Equipment is a big part of the Scouting program and is often the subject of many questions by the parents and Scouts. “What do we need?”, “What type do we need?”, How good does it need to be? These are the type of questions the leaders hear from the parents. This section deals with these questions as well as those pertaining to Troop 95 owned equipment.
The Troop owns a large amount of camping and associated types of equipment of substantial monetary value. The troop is well equipped with tents, stoves and lanterns, fuel equipment, patrol cooking gear, dining flies, patrol and tent boxes, food and drink coolers, etc. and a trailer for hauling this equipment to our activity and camping locations. Troop ownership of this equipment saves the individual scouts from having to buy this equipment, but it carries with it the responsibility of each scout taking care and maintaining this equipment for use by future members of the troop
A series of rules pertaining to troop owned equipment have been established:
- It is the responsibility of each scout to use and maintain any troop owned equipment in the manner for which it is intended in order to keep it in working order. Any malfunctioning or damaged equipment should be reported to the Troop’s Quartermaster immediately. The Quartermaster is expected to report defects to the adult leadership.
- Any scout who damages any troop owned equipment is responsible for fixing or replacing that piece of equipment. If a specific person can’t be isolated, or the damage was due to horse-play by several members of the patrol, then the patrol will be responsible for the cost or repair.
- Damage through ignorance of how to use a piece of equipment is No Excuse, the person(s) will be responible for repairing or replacing the damaged item. There are plenty of other scouts and adult leaders who can help. If you don’t know the equipment – – – Ask before you use it!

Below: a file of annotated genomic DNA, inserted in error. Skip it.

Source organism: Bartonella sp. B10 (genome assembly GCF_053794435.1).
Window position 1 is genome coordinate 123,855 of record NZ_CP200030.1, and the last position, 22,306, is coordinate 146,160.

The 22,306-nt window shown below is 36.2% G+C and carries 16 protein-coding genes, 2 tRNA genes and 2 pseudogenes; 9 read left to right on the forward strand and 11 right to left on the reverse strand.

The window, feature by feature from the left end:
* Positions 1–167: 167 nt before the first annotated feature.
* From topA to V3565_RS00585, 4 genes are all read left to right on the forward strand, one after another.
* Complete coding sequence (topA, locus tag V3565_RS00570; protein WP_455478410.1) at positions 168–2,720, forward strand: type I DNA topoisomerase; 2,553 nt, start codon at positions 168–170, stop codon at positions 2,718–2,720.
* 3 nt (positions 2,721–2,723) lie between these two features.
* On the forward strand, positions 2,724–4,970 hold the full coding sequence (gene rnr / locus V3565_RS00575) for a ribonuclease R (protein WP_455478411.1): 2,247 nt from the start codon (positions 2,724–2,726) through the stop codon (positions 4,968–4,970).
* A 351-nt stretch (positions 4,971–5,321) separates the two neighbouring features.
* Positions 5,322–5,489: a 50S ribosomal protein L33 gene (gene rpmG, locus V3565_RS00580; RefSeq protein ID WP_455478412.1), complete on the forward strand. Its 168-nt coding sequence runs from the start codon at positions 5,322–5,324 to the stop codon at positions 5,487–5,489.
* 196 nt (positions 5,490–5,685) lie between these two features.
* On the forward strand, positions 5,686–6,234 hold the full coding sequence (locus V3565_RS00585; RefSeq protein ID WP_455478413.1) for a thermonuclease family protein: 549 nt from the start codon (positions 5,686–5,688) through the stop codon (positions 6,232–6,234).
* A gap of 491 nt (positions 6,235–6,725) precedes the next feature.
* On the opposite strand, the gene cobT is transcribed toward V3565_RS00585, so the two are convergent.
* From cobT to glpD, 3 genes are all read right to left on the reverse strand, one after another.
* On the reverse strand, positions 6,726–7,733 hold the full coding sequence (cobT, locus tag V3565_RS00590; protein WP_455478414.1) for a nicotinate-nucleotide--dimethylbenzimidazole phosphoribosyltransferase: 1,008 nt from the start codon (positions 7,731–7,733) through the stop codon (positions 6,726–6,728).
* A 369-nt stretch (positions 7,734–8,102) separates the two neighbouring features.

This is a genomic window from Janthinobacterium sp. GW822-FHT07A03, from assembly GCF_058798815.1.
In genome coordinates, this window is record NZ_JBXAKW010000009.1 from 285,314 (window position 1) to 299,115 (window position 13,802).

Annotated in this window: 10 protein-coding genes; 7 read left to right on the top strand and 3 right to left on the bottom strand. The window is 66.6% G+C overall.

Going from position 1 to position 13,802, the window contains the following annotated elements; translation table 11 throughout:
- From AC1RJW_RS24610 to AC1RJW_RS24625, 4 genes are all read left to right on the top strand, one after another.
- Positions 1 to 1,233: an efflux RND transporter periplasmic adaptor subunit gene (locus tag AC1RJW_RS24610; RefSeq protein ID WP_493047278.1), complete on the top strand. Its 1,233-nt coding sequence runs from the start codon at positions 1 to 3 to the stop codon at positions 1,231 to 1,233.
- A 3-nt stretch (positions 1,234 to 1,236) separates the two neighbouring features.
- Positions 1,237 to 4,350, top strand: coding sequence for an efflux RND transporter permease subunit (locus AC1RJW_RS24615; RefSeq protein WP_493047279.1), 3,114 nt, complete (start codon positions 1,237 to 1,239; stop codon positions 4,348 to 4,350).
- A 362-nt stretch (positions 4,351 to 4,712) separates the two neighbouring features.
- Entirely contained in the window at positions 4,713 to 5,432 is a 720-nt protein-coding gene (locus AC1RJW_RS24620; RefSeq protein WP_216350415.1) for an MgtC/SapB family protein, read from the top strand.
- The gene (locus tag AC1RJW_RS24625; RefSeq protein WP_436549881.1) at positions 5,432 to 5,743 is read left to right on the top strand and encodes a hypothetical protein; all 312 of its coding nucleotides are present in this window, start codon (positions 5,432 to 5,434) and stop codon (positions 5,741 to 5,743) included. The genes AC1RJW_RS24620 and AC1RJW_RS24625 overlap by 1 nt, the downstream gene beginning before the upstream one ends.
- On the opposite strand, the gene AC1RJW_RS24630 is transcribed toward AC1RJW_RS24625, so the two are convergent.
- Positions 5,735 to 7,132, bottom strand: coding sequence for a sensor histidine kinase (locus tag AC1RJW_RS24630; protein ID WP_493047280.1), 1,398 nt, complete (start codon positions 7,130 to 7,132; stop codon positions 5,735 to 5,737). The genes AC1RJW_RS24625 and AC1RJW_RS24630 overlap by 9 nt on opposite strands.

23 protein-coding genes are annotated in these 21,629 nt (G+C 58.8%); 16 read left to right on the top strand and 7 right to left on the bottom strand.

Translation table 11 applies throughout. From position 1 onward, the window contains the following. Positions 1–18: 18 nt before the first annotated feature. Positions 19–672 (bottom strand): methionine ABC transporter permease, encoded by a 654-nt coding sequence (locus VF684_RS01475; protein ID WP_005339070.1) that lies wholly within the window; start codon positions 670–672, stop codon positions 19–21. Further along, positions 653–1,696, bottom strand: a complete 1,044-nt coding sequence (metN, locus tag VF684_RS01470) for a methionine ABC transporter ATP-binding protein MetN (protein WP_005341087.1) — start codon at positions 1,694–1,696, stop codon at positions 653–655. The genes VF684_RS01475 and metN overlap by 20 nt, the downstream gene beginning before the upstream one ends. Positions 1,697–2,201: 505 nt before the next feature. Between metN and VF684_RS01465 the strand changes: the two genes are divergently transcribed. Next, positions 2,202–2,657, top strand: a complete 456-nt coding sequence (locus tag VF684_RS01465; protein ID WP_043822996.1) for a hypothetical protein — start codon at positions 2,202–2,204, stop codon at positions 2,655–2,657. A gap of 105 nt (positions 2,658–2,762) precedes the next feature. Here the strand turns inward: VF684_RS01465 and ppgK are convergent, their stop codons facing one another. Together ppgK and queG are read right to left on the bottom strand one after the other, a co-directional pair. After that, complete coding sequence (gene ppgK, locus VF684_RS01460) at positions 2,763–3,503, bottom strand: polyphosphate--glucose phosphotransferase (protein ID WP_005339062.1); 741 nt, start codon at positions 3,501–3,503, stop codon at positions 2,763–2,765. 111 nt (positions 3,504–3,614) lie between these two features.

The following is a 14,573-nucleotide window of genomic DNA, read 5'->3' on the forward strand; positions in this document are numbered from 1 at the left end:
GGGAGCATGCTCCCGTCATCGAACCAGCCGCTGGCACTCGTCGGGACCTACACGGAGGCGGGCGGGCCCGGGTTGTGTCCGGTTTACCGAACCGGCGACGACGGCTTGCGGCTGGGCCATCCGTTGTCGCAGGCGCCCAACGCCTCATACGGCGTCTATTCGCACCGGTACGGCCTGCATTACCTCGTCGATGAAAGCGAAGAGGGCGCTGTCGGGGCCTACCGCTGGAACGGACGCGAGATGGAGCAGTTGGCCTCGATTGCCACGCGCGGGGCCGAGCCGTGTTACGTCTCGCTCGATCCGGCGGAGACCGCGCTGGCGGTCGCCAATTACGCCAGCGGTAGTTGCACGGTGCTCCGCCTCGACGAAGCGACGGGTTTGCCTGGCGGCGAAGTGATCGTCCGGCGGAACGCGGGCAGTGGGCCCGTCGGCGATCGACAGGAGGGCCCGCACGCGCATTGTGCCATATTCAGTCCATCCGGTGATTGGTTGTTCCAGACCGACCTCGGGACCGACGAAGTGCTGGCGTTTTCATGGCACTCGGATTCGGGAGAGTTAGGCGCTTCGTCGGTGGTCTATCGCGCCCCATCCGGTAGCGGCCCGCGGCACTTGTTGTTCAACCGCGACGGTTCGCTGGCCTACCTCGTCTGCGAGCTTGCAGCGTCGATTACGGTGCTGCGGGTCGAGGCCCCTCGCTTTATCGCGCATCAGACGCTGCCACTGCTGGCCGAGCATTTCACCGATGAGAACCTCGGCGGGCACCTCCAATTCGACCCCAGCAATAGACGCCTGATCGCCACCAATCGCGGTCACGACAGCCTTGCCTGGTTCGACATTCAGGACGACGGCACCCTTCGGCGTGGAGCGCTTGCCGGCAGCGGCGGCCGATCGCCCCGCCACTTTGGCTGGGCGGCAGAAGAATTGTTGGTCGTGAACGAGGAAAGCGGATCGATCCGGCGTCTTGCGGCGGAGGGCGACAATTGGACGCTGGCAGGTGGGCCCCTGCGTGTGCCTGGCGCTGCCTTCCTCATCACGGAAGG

- During camp outs, all cooking equipment is to be thoroughly cleaned by the scouts and all scouts will be expected to participate in an equipment clean-up the first meeting after the outing.
- Do Not spray insect repellent in or near the tents. It ruins their water proofing.
- Troop owned equipment may not be borrowed by Scouts for non-Scouting events.
A certain amount of personal equipment is needed by each scout for participation in the camping and outdoor activities conducted by the troop. There is also a list of prohibited items that have no place during a scouting activity or camp out.
What to Pack
- Unless told otherwise, pack the 10 essentials. The 10 essentials can be found in your handbook
- Sleeping bag – pack an appropriate weight sleeping bag. On hot days, a sheet may be the only bedding needed.
- Sleeping mat or cot – sleeping on the hard ground is uncomfortable
- One outfit for each day of camp, plus an extra
- Swimming suit and beach towel. We may not plan water activities, but they are typically available at most Florida events.
- Bathroom & hygiene items, such as: soap, Washcloth, towel, deodorant, tooth brush, tooth paste, comb or brush, and what ever you do, don’t forget the “TP”. (Toilet Paper)
- Flashlight and Spare Batteries
- Insect Repellent – We would prefer the non-aerosol type because insect repellent, if sprayed on a tent removes the waterproofing.
- Personal First Aid Kit as described in the scout handbook
- Scout Handbook, Pencil and Paper.
- If awarded, bring your Totin’ Chip, Firem’n Chit, and Outdoor Code Cards- The scouts are required to carry these cards whenever they are at a scout function.
- Back Pack or Duffel bag to keep their geer- The Scout’s name should be placed on the outside of the pack and other belongings
- Lightweight Day back for carrying items such as water bottle, sunscreen, bug repellant
- Reusable water bottle or canteen. You will be sent home if you do not bring an appropriate water bottle and one can not be found.
This list will not apply to hiking or backpacking trips. Meeting attendance is required for these trips and you will be instructed about what to bring and how to pack.